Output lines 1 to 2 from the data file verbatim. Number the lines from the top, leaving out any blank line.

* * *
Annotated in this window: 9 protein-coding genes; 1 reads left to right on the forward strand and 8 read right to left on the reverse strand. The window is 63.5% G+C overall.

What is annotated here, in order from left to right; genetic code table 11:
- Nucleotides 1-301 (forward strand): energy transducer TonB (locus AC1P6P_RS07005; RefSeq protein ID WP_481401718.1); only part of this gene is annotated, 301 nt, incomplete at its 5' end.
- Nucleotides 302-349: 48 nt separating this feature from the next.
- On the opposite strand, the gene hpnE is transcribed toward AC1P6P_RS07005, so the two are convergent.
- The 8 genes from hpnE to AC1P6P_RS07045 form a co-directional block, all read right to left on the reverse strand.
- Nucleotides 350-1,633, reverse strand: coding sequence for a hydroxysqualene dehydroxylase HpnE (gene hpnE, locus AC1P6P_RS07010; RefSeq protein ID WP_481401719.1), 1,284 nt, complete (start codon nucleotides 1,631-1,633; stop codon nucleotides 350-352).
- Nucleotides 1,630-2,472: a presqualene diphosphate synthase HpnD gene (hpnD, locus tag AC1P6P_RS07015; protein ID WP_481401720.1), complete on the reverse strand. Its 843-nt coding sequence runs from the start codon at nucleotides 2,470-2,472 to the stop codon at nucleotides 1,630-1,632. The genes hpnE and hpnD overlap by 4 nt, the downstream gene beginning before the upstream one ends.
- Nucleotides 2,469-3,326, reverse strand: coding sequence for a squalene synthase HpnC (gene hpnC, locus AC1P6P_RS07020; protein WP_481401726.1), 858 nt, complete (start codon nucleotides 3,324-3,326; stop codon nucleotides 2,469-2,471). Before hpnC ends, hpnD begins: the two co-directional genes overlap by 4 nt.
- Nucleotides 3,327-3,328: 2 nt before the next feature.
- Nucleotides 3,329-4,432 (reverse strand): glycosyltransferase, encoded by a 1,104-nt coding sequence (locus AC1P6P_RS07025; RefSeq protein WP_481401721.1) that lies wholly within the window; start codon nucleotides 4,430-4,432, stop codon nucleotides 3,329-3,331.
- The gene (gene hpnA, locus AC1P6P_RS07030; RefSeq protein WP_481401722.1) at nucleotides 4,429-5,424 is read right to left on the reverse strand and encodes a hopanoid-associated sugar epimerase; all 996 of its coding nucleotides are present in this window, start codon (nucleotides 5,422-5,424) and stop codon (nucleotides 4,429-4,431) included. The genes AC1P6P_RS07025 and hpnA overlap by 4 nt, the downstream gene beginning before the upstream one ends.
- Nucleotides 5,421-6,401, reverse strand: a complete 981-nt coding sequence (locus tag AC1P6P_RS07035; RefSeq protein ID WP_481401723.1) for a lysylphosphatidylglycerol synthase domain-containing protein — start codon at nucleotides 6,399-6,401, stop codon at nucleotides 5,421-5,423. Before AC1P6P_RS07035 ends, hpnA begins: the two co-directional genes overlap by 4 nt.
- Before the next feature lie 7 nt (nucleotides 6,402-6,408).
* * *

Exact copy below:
Annotated in this window: 9 protein-coding genes; 1 reads left to right on the forward strand and 8 read right to left on the reverse strand. The window is 63.5% G+C overall.

What is annotated here, in order from left to right; genetic code table 11: